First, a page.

Linn Barnes and Allison Hampton: Early recordings, 1987-1998

Linn Barnes and Allison Hampton’s The Gael
Linn Barnes, Allison Hampton, Wendy Morrison, and Myron Bretholz’s The Celtic Consort
Linn Barnes and Allison Hampton’s The Dark Island
Linn Barnes and Allison Hampton’s The Spiral Castle
Linn Barnes and Allison Hampton’s The Sylvan Court
Linn Barnes and Allison Hampton’s Moonlight
Linn Barnes and Allison Hampton’s Yule
Linn Barnes and Allison Hampton’s Ireland
Linn Barnes and Allison Hampton’s Wassail

cover art for The GaelIt is easy to watch the evolution of a duo if you listen to these nine recorded offerings by the instrumental pair Linn Barnes and Allison Hampton. Beginning as a pair of lutenists specializing in Renaissance court music, Barnes and Hampton’s interests have expanded instrumentally and musically over the years. In the meantime, their musicianship and cohesiveness as a duo has blossomed into something well worth the time for listening.

On the first of these recordings The Gael Barnes and Hampton both specialize in playing lute. The CD is dominated by lute duets, sounding very courtly and regal in tone and presentation. Allison Hampton plays the Celtic harp as an accompanying instrument on a couple of the tracks, and Linn Barnes provides a drone from uillean pipes as a background on “Gavotte” from Brittany. Guests Myron Bretholz on bodhran and Wendy Morrison on tinwhistle and concertina add a bit of variety on three of the tunes. Seven O’Carolan tunes are featured, including “Planxty Fanny Power,” “Lady Athenry,” “Young Catherine,” and “Planxty Hugh O’Donnell.” There is also the traditional Irish “The Wind that Shakes the Barley,” with bodhran and tinwhistle, and Nathaniel Gow’s elegant “Coilsfield House.” The recording is rounded out by two original tunes: “Cerridwen’s Dream,” for lute and harp, and “The Gael: a suite for two lutes.” The recording is short – only 40 minutes, but anyone interested in hearing what can be done with two lutes should check this one out.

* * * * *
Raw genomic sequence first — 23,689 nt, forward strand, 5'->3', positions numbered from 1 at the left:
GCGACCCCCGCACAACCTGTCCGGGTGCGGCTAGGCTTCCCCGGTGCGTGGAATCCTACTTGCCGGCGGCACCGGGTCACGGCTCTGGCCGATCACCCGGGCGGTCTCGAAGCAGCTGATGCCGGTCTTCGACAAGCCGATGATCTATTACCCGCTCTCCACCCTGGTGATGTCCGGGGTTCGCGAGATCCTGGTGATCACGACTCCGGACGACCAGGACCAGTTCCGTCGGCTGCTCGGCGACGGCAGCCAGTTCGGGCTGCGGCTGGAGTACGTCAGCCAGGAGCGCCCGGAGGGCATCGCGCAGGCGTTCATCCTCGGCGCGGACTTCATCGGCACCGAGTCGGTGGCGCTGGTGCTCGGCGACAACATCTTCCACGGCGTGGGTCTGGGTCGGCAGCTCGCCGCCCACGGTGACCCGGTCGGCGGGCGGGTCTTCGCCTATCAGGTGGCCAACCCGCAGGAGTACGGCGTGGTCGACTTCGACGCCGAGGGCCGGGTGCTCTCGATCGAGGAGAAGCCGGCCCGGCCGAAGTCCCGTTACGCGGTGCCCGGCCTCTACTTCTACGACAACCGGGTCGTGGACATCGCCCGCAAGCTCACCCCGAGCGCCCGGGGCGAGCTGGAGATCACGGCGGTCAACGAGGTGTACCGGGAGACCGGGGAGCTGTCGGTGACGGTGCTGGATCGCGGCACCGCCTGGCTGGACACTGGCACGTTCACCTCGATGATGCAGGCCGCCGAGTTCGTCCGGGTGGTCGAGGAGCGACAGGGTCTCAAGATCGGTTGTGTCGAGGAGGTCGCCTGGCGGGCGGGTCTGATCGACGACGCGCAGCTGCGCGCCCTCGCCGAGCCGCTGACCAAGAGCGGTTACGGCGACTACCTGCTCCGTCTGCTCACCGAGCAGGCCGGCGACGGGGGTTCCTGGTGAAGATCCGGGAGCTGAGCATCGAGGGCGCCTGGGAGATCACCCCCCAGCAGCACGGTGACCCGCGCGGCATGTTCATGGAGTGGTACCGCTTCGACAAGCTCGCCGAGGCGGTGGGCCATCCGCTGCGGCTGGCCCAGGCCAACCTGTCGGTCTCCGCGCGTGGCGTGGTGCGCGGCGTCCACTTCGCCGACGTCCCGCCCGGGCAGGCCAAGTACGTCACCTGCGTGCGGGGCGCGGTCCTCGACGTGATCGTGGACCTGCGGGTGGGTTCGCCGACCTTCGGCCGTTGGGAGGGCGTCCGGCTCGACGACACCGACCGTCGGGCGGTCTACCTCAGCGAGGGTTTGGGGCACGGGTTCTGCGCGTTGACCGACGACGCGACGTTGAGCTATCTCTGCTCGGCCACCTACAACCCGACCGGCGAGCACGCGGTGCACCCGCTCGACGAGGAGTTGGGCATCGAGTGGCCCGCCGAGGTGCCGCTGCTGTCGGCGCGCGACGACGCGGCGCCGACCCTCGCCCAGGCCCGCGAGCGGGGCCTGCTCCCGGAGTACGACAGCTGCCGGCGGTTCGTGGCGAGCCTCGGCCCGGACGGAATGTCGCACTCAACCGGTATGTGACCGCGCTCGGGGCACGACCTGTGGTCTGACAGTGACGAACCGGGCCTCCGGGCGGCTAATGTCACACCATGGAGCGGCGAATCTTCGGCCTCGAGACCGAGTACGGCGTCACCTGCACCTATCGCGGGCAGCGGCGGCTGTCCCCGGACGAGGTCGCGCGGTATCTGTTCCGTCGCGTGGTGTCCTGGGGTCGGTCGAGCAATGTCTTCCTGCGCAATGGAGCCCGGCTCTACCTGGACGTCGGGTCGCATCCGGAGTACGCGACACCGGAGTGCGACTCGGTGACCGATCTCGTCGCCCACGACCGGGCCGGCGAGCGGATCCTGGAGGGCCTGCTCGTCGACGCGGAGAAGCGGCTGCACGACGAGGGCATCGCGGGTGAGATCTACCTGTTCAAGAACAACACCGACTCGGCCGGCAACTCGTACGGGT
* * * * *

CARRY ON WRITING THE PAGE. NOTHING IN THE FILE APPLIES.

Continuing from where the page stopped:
cover art for The Celtic ConsortThe Celtic Consort finds Barnes and Hampton again joined by Wendy Morrison on concertina and tinwhistles and Myron Bretholz on bodhran. This is more of a collaborative effort than on the previous recording, giving more of a “consort” sound to the music, which fits the title of the collection. Barnes has added guitar to his instruments, while Hampton spends more time playing the Celtic harp. Continuing in the courtly tradition of music, this collection includes six O’Carolan pieces (including “Planxty O’Rourke,” “Planxty Burke,” and “Princess Royale”) and seven English country dance tunes (including “Daphne,” “Drive the Cold Winter Away,” and “Scotch Cap.”) There is also one tune of Italian composer Tielman Susato, “Ronde and Tripla,” one Breton tune, “Ev Chistr LAOU,” and one Irish tune, “The Snowy Breasted Pearl.” Standouts on this collection include a sprightly version of “Hewlett,” featuring excellent concertina playing by Wendy Morrison, and a contemplative late 16th century set “Vaghe Belleze et Bionde Treccie d’Oro Vedi Che Per Ti Moro/Bianco Fiore.”